Protecting Your Property and Life With a Power of Attorney
When they think of an estate plan, many people only think of end-of-life matters. Most people know they should have a will and even a living will (also known as an "advanced directive"). Those documents, however, only deal with events related do an individual's death. Everyone should also have a Power of Attorney to provide protection while he or she is still alive.
A Power of Attorney is intended to provide protection for the assets and life of an individual who is still living, unlike a Living Will that specifies how an individual wants to die and a Will that specifies how the assets and property of a deceased individual should be divided. Powers of Attorney are enormously important so the individual can control how he or she is treated in the event of incapacity. Everyone should have two Powers of Attorney:
Durable Power of Attorney
A Durable Power of Attorney allows an individual to appoint another individual -- his "attorney-in-fact" -- to tend to his daily affairs if he becomes incapacitated and unable to handle those matters on his own. This can be useful after an individual suffers a stroke that makes him mentally unable to handle his affairs or becomes physically incapable of doing necessary business. The Durable Power of Attorney will confer on the attorney-in-fact the power to handle the individual's banking needs, such as writing checks to pay bills, business matters, investments, post office box, and property. The attorney-in-fact is supposed to act in the best interests of the individual conferring the power in all matters.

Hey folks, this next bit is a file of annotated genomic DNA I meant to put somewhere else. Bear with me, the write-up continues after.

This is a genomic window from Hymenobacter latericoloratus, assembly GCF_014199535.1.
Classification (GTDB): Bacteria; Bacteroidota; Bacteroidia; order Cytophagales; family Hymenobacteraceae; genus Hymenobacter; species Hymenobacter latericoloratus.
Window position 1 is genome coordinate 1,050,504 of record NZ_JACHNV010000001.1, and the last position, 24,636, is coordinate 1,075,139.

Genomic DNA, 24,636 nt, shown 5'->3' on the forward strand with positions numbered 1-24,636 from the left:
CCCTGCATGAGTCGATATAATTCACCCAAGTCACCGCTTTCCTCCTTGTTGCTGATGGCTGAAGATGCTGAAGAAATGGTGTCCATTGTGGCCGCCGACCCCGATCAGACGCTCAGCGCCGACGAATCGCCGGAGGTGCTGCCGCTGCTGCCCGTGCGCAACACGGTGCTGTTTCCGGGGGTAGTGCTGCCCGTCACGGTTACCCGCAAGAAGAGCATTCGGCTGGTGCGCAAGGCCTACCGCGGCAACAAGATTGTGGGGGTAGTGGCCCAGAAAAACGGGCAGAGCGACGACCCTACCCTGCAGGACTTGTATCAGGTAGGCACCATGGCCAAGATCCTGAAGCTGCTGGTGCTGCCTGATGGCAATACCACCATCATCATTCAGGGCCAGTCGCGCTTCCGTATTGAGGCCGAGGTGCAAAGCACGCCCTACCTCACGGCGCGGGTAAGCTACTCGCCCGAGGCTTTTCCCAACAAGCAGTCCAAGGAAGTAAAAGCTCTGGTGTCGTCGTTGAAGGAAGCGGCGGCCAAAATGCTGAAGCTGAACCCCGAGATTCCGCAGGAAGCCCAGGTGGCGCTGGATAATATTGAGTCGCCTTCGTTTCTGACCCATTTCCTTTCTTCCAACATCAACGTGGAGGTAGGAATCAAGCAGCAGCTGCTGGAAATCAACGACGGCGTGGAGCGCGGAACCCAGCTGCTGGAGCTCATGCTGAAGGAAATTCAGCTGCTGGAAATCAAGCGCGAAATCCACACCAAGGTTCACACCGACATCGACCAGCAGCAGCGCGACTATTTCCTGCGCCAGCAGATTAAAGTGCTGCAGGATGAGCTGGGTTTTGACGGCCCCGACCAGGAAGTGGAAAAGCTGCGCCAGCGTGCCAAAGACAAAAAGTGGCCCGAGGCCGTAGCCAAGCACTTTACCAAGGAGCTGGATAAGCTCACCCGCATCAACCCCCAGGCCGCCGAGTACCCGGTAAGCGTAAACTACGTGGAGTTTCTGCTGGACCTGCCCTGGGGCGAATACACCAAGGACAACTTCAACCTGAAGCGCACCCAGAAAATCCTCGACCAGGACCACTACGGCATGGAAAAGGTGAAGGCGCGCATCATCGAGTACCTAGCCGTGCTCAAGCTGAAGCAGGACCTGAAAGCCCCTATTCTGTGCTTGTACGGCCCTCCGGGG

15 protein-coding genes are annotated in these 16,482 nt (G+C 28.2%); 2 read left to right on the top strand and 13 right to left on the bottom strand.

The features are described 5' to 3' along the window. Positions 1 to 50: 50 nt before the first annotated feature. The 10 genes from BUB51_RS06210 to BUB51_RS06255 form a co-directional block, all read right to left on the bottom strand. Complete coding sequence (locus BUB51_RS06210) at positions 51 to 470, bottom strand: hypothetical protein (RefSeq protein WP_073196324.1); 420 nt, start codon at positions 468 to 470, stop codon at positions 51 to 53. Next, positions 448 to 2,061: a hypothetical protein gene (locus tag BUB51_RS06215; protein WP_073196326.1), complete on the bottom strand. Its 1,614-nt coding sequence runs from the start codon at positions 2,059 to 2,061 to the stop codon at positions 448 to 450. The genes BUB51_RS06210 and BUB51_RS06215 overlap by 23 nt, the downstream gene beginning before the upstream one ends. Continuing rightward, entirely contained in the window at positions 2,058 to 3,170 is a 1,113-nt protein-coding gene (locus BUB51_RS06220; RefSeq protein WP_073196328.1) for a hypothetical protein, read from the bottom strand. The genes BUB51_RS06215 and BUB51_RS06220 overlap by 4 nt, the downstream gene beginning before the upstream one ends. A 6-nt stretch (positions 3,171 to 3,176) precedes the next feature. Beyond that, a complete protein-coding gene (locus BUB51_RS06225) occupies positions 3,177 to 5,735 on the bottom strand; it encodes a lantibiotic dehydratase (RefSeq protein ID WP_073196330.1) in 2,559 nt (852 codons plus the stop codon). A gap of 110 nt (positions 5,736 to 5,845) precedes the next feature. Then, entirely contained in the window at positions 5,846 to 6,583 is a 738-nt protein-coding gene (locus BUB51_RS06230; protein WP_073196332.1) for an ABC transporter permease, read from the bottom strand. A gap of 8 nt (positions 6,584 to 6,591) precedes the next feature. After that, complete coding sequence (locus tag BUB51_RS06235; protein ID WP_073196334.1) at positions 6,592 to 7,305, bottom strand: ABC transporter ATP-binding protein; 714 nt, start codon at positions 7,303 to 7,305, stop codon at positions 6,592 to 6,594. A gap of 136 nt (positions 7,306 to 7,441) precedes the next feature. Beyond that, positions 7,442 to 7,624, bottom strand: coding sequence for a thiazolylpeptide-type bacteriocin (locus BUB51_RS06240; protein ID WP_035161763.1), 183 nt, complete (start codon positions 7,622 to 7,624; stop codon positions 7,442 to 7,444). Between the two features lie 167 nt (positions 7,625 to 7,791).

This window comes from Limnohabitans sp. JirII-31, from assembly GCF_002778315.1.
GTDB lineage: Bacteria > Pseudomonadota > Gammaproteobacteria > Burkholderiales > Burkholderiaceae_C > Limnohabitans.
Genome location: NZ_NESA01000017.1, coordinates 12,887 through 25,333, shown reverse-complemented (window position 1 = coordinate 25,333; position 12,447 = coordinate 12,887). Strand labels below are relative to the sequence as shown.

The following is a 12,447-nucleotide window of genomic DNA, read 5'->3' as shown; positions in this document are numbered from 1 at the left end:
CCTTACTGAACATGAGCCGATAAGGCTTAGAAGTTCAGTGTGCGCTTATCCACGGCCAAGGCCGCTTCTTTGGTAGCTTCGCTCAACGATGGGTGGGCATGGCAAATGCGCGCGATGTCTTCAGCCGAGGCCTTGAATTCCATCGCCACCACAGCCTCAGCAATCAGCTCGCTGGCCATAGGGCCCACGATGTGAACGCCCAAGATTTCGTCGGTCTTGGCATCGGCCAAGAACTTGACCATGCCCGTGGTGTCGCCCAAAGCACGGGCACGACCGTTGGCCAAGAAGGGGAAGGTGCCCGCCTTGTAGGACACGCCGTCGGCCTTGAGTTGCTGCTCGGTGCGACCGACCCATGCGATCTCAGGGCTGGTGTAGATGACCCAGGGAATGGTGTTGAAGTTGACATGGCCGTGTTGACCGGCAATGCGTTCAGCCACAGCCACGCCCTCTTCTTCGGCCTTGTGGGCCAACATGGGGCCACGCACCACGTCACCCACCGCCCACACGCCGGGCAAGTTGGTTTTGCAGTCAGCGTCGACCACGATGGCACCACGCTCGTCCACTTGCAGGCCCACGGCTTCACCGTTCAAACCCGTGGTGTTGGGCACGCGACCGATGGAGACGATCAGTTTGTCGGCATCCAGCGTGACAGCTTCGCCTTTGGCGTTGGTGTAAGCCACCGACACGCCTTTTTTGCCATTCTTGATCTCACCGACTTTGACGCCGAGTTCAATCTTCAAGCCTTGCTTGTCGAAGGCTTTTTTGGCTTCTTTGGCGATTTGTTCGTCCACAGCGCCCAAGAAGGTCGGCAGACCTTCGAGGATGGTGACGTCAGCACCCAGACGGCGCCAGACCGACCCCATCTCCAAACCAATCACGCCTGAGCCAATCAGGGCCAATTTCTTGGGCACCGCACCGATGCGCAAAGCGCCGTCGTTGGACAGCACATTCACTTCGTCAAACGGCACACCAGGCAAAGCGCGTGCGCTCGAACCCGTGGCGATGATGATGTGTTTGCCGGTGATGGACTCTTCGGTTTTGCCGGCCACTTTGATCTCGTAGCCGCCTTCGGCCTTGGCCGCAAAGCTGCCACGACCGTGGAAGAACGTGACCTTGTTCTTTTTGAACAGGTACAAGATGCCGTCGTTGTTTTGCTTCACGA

Healthcare Power of Attorney
A Healthcare Power of Attorney is the opposite of a Living Will. Instead of stating the individual's preferences for life support or death, the Healthcare Power of Attorney designates an individual to make non-end-of-life medical decisions on the individual's behalf. If the individual cannot make a medical decision, either because of a permanent incapacity (such as after a serious stroke) or a short-term incapacity (such as while under anesthesia during surgery), the designated attorney-in-fact makes the required decisions on the individual's behalf.
These documents allow an individual to appoint someone to carry out her wishes on her behalf. These documents are very powerful and should be prepared with care. Sullenger Law Office has the experience to prepare a Power of Attorney that will meet your needs. We can also advise you regarding the dangers of such powerful documents and the factors you should consider in selecting your attorney-in-fact and the specific powers you will confer. Call us at (270) 443-9401 to schedule a consultation so we can review your siutation and discuss how we can help you.